The Bengal, a sizable and athletic breed, forms strong connections with its people, demonstrating loyalty and a sweet personality as a faithful companion.


Size: Medium – Large
Weight: 3.5 – 7 kg
Coat Length: Short
Coat Colour: Brown, Sepia, Mink, Lynx Point, Silver, Charcoal.
Blue is only allowable from ACF Standards at this time. 
Grooming: Low
Eye Colour: Green, Gold, Blue
Longevity: 9 – 13 years

Needs: Low tendency to shed



History of the Breed

The allure of wild felines has always captivated people, prompting endeavours to crossbreed a wild cat with a domestic one to create a domestic cat with a wild appearance and gentle temperament. In the early 1960s in the United States, the initial hybridisation efforts involved pairing the Asian Leopard cat with Domestic Tabby cats. Although this breeding program experienced a temporary suspension, it was later revived in 1981 by Jean Mill and Dr. Willard Centerwall.

Despite numerous challenges encountered during the hybridization process, the ultimate outcome was the successful creation of a domestic cat with a wild aesthetic. The foundation wild cat, the Felis Bengalensis, lent its name to the resulting breed, known as the Bengal.

The Bengal breed had a contentious start and, to some extent, continues to be a subject of controversy. Concerns have been raised about the increased use of wild cats in domestic breeding and the perpetual presence of feral traits in the Bengal. However, mitigating factors include liberal outcrossing with domestic cats and the enforcement of regulations by cat registries, preventing show Bengals from being too closely related to their wild ancestors.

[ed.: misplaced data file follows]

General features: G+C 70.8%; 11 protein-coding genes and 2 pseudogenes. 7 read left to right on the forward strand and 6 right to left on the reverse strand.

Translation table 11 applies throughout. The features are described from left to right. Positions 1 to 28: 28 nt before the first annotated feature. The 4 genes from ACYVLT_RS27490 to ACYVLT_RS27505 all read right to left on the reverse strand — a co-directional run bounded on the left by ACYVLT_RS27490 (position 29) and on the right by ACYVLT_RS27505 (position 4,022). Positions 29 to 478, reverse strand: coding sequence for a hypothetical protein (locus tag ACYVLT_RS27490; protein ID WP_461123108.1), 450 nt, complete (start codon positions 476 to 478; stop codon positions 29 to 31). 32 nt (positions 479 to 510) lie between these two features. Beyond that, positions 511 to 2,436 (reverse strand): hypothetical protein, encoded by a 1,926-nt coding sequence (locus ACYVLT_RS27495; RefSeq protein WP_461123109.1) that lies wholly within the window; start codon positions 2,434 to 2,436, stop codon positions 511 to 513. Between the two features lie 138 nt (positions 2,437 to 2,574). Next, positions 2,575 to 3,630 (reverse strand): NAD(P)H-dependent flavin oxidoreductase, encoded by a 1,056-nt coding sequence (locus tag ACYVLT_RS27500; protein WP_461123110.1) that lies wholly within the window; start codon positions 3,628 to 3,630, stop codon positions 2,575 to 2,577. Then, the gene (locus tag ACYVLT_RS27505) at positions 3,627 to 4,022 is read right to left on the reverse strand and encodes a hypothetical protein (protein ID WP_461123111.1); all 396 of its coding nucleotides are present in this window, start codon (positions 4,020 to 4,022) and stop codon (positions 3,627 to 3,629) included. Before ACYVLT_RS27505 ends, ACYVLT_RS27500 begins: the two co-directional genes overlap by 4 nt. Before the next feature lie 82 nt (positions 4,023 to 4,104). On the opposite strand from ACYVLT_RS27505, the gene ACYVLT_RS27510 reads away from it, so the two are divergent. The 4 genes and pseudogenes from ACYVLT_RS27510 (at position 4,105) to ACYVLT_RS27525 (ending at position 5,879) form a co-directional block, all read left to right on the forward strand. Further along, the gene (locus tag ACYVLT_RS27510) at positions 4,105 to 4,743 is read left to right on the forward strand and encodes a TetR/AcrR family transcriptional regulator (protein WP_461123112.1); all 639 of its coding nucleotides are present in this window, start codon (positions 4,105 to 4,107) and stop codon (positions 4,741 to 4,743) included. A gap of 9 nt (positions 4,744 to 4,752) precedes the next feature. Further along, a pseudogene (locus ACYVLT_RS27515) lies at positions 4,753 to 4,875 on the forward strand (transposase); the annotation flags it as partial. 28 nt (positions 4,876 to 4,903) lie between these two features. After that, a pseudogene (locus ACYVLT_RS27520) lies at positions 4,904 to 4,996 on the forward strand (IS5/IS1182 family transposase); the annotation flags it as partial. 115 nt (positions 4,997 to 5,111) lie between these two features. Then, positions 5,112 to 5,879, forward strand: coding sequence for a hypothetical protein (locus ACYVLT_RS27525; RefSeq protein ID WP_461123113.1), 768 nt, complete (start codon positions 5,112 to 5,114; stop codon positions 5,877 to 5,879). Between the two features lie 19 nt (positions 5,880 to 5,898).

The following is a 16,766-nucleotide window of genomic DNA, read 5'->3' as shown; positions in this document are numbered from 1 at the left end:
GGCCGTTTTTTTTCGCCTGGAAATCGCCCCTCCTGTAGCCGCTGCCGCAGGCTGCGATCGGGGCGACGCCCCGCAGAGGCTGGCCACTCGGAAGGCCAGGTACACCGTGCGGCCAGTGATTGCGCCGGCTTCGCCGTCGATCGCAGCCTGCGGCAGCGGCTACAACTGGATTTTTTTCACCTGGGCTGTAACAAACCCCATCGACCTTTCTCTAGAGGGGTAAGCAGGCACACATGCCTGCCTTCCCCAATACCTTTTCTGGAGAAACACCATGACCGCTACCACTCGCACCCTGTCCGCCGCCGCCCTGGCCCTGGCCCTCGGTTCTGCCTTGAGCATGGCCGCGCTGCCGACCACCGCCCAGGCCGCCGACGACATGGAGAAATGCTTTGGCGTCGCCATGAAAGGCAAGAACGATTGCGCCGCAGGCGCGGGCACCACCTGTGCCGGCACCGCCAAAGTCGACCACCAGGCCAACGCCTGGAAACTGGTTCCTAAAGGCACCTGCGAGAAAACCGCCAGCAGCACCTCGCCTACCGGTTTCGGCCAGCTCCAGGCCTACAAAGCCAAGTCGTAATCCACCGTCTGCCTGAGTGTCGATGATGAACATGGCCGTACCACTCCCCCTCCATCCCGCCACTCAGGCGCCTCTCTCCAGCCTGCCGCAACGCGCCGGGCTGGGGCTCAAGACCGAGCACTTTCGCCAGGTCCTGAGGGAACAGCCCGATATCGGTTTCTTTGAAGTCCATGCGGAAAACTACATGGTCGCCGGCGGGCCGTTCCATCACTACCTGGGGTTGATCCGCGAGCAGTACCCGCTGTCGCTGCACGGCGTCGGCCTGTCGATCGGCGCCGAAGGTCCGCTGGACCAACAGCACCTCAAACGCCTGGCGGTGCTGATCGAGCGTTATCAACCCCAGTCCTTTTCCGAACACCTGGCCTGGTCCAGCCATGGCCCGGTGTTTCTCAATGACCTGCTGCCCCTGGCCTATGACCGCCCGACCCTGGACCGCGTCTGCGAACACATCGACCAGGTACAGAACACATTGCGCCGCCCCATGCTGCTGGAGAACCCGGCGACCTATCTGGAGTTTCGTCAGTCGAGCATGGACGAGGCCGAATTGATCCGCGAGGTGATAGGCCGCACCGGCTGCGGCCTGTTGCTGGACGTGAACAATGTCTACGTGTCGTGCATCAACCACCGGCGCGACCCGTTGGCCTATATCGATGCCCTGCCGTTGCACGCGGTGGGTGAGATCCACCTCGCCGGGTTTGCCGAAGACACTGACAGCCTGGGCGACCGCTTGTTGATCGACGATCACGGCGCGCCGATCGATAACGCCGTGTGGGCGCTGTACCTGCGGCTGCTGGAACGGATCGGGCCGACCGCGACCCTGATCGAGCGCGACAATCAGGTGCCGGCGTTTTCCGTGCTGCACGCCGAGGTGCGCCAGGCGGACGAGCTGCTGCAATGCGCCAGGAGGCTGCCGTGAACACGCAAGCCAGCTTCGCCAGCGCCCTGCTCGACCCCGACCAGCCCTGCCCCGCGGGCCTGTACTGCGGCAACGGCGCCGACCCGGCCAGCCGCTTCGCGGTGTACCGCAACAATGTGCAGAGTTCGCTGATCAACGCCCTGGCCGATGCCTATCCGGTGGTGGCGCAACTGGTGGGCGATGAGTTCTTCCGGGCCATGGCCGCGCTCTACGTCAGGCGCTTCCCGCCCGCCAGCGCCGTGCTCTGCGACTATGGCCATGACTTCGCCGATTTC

The Bengal exudes a striking resemblance to a wild cat in its physical characteristics. This feline is robust and well-muscled, despite its surprisingly light bone structure relative to its size. Its overall appearance is marked by largeness, massiveness, and thickness, with the only moderation found in its medium leg length.

With a sizable, triangular-shaped head, thick neck, large feet, and a robust tail, the Bengal showcases a distinctive build. The coat patterns, influenced by the infusion of the Tabby gene in the initial hybridization, result in a brown-spotted Bengal that closely resembles a feral cat. Notably, the spots on the coat should not align in rows but rather appear randomly placed.

The Bengal’s short coat has a natural, slightly rough texture. However, it is low-maintenance, resistant to matting, and easy to care for.


The Bengal cat is known for its striking appearance and vibrant personality. Highly energetic and playful, Bengals are agile and enjoy interactive play. They form strong bonds with their human companions, displaying affection and loyalty. Intelligent and quick learners, they can be trained for tricks and enjoy mental stimulation. Despite their wild appearance, Bengal cats are generally friendly and adaptable, making them great family pets that get along well with children and other animals.

Living With Bengals

Living with Bengal cats can be an exhilarating and unique experience. Their sleek and muscular bodies, combined with their captivating large, almond-shaped eyes, make them a visually stunning addition to any household. However, it’s essential to be prepared for their high energy levels and intelligence. Bengals are known for their love of climbing, jumping, and interactive play, so providing them with plenty of engaging toys and vertical spaces is crucial. Additionally, their vocal and social nature means they thrive on human interaction, forming strong bonds with their owners. While their spirited antics can be entertaining, it’s important to dedicate time and attention to keep them mentally stimulated and physically active. With proper care, a Bengal cat can become a cherished and affectionate member of the family, bringing joy and a touch of the wild into your home.